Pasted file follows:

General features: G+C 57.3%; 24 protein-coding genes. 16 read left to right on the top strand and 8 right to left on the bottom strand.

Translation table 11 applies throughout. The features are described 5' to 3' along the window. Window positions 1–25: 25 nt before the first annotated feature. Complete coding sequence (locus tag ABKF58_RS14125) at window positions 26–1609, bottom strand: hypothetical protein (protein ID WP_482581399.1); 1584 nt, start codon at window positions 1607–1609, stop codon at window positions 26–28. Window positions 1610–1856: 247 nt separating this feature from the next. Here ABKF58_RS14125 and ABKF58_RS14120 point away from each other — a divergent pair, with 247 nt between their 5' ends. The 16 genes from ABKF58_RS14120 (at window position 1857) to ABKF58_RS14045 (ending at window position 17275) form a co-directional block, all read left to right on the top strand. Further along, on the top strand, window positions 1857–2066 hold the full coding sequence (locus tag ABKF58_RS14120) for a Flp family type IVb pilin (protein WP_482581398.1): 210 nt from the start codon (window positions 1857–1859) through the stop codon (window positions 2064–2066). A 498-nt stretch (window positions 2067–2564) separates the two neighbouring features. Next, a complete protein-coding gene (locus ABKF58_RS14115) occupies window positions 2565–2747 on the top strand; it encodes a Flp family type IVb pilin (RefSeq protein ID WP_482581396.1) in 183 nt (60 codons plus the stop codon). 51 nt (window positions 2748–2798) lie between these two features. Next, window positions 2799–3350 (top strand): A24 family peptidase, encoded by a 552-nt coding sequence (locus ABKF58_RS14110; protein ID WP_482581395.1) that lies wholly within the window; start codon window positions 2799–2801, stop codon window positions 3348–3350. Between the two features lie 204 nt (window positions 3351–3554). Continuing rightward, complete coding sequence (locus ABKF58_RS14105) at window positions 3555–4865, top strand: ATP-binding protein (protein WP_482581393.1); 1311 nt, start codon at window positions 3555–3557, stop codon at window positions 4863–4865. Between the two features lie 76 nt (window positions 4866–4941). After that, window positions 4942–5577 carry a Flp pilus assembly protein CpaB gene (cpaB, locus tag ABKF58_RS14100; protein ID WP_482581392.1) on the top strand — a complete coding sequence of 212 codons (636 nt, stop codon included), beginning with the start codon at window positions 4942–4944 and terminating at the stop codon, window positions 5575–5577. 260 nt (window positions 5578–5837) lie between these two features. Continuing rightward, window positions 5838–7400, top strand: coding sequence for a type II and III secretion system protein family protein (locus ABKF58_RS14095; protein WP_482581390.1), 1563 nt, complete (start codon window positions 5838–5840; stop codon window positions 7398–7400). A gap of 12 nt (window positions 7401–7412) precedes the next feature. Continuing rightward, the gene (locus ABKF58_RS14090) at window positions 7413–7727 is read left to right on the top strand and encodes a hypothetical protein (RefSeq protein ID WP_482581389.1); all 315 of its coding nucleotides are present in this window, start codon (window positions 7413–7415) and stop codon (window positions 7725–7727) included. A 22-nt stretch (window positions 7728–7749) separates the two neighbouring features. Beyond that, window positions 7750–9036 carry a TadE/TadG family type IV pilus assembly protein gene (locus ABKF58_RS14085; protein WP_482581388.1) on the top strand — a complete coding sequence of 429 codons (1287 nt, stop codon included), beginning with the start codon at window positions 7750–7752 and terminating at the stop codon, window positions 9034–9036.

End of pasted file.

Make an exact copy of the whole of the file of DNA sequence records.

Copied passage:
General features: G+C 57.3%; 24 protein-coding genes. 16 read left to right on the top strand and 8 right to left on the bottom strand.

Translation table 11 applies throughout. The features are described 5' to 3' along the window. Window positions 1–25: 25 nt before the first annotated feature. Complete coding sequence (locus tag ABKF58_RS14125) at window positions 26–1609, bottom strand: hypothetical protein (protein ID WP_482581399.1); 1584 nt, start codon at window positions 1607–1609, stop codon at window positions 26–28. Window positions 1610–1856: 247 nt separating this feature from the next. Here ABKF58_RS14125 and ABKF58_RS14120 point away from each other — a divergent pair, with 247 nt between their 5' ends. The 16 genes from ABKF58_RS14120 (at window position 1857) to ABKF58_RS14045 (ending at window position 17275) form a co-directional block, all read left to right on the top strand. Further along, on the top strand, window positions 1857–2066 hold the full coding sequence (locus tag ABKF58_RS14120) for a Flp family type IVb pilin (protein WP_482581398.1): 210 nt from the start codon (window positions 1857–1859) through the stop codon (window positions 2064–2066). A 498-nt stretch (window positions 2067–2564) separates the two neighbouring features. Next, a complete protein-coding gene (locus ABKF58_RS14115) occupies window positions 2565–2747 on the top strand; it encodes a Flp family type IVb pilin (RefSeq protein ID WP_482581396.1) in 183 nt (60 codons plus the stop codon). 51 nt (window positions 2748–2798) lie between these two features. Next, window positions 2799–3350 (top strand): A24 family peptidase, encoded by a 552-nt coding sequence (locus ABKF58_RS14110; protein ID WP_482581395.1) that lies wholly within the window; start codon window positions 2799–2801, stop codon window positions 3348–3350. Between the two features lie 204 nt (window positions 3351–3554). Continuing rightward, complete coding sequence (locus ABKF58_RS14105) at window positions 3555–4865, top strand: ATP-binding protein (protein WP_482581393.1); 1311 nt, start codon at window positions 3555–3557, stop codon at window positions 4863–4865. Between the two features lie 76 nt (window positions 4866–4941). After that, window positions 4942–5577 carry a Flp pilus assembly protein CpaB gene (cpaB, locus tag ABKF58_RS14100; protein ID WP_482581392.1) on the top strand — a complete coding sequence of 212 codons (636 nt, stop codon included), beginning with the start codon at window positions 4942–4944 and terminating at the stop codon, window positions 5575–5577. 260 nt (window positions 5578–5837) lie between these two features. Continuing rightward, window positions 5838–7400, top strand: coding sequence for a type II and III secretion system protein family protein (locus ABKF58_RS14095; protein WP_482581390.1), 1563 nt, complete (start codon window positions 5838–5840; stop codon window positions 7398–7400). A gap of 12 nt (window positions 7401–7412) precedes the next feature. Continuing rightward, the gene (locus ABKF58_RS14090) at window positions 7413–7727 is read left to right on the top strand and encodes a hypothetical protein (RefSeq protein ID WP_482581389.1); all 315 of its coding nucleotides are present in this window, start codon (window positions 7413–7415) and stop codon (window positions 7725–7727) included. A 22-nt stretch (window positions 7728–7749) separates the two neighbouring features. Beyond that, window positions 7750–9036 carry a TadE/TadG family type IV pilus assembly protein gene (locus ABKF58_RS14085; protein WP_482581388.1) on the top strand — a complete coding sequence of 429 codons (1287 nt, stop codon included), beginning with the start codon at window positions 7750–7752 and terminating at the stop codon, window positions 9034–9036.